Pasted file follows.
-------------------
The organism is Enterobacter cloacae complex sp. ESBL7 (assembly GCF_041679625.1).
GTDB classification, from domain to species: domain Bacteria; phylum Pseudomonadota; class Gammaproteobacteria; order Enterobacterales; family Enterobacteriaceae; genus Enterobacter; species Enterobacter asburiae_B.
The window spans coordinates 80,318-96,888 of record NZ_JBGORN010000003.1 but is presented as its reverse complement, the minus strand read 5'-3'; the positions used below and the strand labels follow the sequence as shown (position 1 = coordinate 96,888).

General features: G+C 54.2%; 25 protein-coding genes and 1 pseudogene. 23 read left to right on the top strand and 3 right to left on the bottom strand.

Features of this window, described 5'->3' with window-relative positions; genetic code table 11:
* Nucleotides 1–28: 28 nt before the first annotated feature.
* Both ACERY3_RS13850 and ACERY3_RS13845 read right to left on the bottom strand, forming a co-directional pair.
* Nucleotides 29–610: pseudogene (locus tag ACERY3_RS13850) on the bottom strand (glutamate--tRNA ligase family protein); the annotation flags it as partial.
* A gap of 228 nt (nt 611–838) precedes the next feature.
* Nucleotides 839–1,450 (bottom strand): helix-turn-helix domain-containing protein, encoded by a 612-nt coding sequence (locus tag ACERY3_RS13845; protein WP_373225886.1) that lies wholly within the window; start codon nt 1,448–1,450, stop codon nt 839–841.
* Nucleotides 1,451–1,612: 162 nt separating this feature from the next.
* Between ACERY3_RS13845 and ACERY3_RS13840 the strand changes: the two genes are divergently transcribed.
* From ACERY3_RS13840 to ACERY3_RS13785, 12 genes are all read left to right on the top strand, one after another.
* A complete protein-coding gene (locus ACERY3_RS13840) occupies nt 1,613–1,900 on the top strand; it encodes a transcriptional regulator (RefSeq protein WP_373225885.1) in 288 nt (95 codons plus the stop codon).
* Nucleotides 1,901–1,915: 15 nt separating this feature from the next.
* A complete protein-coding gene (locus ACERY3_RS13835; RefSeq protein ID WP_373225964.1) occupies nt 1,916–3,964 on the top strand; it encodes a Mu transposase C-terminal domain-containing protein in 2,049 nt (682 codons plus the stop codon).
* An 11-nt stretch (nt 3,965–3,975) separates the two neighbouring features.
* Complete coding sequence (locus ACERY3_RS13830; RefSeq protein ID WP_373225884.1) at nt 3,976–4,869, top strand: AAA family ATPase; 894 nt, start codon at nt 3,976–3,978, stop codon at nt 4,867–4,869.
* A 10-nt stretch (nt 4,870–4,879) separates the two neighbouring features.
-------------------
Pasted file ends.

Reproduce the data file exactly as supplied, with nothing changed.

The organism is Enterobacter cloacae complex sp. ESBL7 (assembly GCF_041679625.1).
GTDB classification, from domain to species: domain Bacteria; phylum Pseudomonadota; class Gammaproteobacteria; order Enterobacterales; family Enterobacteriaceae; genus Enterobacter; species Enterobacter asburiae_B.
The window spans coordinates 80,318-96,888 of record NZ_JBGORN010000003.1 but is presented as its reverse complement, the minus strand read 5'-3'; the positions used below and the strand labels follow the sequence as shown (position 1 = coordinate 96,888).

General features: G+C 54.2%; 25 protein-coding genes and 1 pseudogene. 23 read left to right on the top strand and 3 right to left on the bottom strand.

Features of this window, described 5'->3' with window-relative positions; genetic code table 11:
* Nucleotides 1–28: 28 nt before the first annotated feature.
* Both ACERY3_RS13850 and ACERY3_RS13845 read right to left on the bottom strand, forming a co-directional pair.
* Nucleotides 29–610: pseudogene (locus tag ACERY3_RS13850) on the bottom strand (glutamate--tRNA ligase family protein); the annotation flags it as partial.
* A gap of 228 nt (nt 611–838) precedes the next feature.
* Nucleotides 839–1,450 (bottom strand): helix-turn-helix domain-containing protein, encoded by a 612-nt coding sequence (locus tag ACERY3_RS13845; protein WP_373225886.1) that lies wholly within the window; start codon nt 1,448–1,450, stop codon nt 839–841.
* Nucleotides 1,451–1,612: 162 nt separating this feature from the next.
* Between ACERY3_RS13845 and ACERY3_RS13840 the strand changes: the two genes are divergently transcribed.
* From ACERY3_RS13840 to ACERY3_RS13785, 12 genes are all read left to right on the top strand, one after another.
* A complete protein-coding gene (locus ACERY3_RS13840) occupies nt 1,613–1,900 on the top strand; it encodes a transcriptional regulator (RefSeq protein WP_373225885.1) in 288 nt (95 codons plus the stop codon).
* Nucleotides 1,901–1,915: 15 nt separating this feature from the next.
* A complete protein-coding gene (locus ACERY3_RS13835; RefSeq protein ID WP_373225964.1) occupies nt 1,916–3,964 on the top strand; it encodes a Mu transposase C-terminal domain-containing protein in 2,049 nt (682 codons plus the stop codon).
* An 11-nt stretch (nt 3,965–3,975) separates the two neighbouring features.
* Complete coding sequence (locus ACERY3_RS13830; RefSeq protein ID WP_373225884.1) at nt 3,976–4,869, top strand: AAA family ATPase; 894 nt, start codon at nt 3,976–3,978, stop codon at nt 4,867–4,869.
* A 10-nt stretch (nt 4,870–4,879) separates the two neighbouring features.